Florida has received all the supplies it has asked for. But most states haven’t.
As Covid-19 continues its spread across the United States, healthcare providers across the country face a staggering lack of necessary equipment, with shortages in a federal stockpile of emergency medical equipment contributing to unequal distribution among affected communities, according to new reporting by the Washington Post.
While it is still not clear which communities are receiving more or less federal support — or how distribution decisions are made — the Post article suggests, anecdotally, that federal allocation of medical resources do not seem to target density of need, but rather the political makeup of affected communities.
According to the Post, the Office of Management and Budget (OMB) requested $2 billion for emergency medical equipment in early February, but received just $500 million weeks later. Now, under strain, that federal stockpile — comprised of ventilators, masks, drugs, and other medical equipment — is insufficient to meet the needs of hospitals who feel underresourced due to the spread of the novel coronavirus.
Communities have been begging, sometimes literally, for increased access to medical equipment, including ventilators and respirators, and to basic personal protective equipment (PPE), like masks, gloves, and gowns for weeks.
But distribution from the federal government has appeared to be uneven. In Massachusetts, where there are major outbreaks around Boston and in the state’s western Berkshire County, only 17 percent of requested resources have been shipped out. Maine has received about 5 percent of what it has requested, and Colorado has received about a day’s worth of supplies, according to the Post.
On Sunday, Michigan’s Gov. Gretchen Whitmer appeared on Meet the Press to say that her state received 112,000 masks from the national stockpile Saturday, but that even with that number, “We’re going to be in dire straits again in a matter of days.”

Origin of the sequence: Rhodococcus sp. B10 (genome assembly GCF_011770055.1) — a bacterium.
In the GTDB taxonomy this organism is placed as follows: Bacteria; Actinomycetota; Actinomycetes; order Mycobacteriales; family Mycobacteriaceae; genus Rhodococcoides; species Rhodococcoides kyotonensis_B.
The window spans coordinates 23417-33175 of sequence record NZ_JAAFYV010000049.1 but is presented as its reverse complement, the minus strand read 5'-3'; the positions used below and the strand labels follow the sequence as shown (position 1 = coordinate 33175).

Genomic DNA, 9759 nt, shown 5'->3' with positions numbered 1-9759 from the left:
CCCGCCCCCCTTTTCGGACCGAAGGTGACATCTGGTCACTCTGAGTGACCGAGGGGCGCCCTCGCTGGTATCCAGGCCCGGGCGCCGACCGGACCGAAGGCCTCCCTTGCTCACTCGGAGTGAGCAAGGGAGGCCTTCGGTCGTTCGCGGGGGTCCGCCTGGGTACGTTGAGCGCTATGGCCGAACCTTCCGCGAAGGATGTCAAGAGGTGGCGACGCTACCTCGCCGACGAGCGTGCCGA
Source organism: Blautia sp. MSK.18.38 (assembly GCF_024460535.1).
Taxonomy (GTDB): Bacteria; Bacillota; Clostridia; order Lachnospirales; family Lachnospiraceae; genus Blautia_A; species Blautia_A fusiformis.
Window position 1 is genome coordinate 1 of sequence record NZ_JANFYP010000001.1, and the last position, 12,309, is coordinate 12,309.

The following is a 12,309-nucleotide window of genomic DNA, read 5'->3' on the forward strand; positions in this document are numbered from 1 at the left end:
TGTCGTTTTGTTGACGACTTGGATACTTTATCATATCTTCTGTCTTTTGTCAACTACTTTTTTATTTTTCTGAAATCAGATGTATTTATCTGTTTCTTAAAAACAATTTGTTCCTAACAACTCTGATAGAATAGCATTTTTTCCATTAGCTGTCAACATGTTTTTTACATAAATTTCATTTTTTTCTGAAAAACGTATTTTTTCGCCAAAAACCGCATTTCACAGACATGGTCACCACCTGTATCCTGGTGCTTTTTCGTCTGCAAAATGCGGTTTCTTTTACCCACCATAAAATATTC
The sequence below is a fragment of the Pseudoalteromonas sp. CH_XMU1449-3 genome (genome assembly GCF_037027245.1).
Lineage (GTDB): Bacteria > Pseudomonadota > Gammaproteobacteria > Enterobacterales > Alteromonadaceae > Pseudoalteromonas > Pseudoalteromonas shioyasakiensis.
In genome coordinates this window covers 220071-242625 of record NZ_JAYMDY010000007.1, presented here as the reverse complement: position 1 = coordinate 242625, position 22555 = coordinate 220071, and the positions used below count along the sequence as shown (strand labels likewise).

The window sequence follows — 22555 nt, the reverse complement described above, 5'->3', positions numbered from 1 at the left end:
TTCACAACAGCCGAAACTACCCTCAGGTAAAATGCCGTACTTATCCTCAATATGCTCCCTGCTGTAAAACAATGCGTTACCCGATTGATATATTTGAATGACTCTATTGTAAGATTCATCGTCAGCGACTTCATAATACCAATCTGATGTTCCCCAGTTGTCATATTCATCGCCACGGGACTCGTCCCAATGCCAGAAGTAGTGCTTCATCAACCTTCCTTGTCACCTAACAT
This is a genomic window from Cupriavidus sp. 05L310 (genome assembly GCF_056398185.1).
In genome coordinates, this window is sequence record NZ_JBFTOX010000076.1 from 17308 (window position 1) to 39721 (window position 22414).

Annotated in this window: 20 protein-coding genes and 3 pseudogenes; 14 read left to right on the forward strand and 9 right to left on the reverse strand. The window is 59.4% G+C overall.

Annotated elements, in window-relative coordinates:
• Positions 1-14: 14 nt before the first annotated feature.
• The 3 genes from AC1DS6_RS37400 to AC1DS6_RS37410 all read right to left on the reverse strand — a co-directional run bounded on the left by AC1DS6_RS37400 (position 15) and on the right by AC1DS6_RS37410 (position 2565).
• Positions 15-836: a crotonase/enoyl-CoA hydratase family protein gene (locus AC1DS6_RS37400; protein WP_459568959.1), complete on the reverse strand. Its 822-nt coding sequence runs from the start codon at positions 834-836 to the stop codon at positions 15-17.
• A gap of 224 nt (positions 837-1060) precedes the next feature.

President Donald Trump has been critical of Whitmer’s requests’ for aid, and her criticism of his administration’s response, referring to her as “the woman in Michigan.” By contrast, he has praised Gov. Ron DeSantis of Florida, where Trump resides, and that state has received multiple shipments of everything it has requested, and is awaiting another, according to FEMA data.
It is not clear why this disparity exists, or what protocol FEMA, which recently took over control of the stockpile, uses to administer resources.
The federal stockpile exists to ensure that states can easily access emergency necessities without relying on a fickle open market. But that reserve, established in the 1990s, was never intended to span a nationwide emergency, a former acting director of the Centers for Disease Control and Prevention (CDC), Richard Besser, told the Post.
“The response contains enough for multiple emergencies,” said Besser. “Multiple does not mean 50 states plus territories and, within every state, every locality.”
Trump wants states to take the lead on responding to Covid-19, despite the fact the federal government is better equipped to do so
At a press briefing on March 19, Trump expressed resentment about being asked for medical supplies, saying that the federal government is “not a shipping clerk.” He also suggested that governors needed to take care of their own states, acquiring necessary medical materials themselves on the open market.
Governors “are supposed to be doing a lot of this work” of obtaining supplies, Trump said at the time.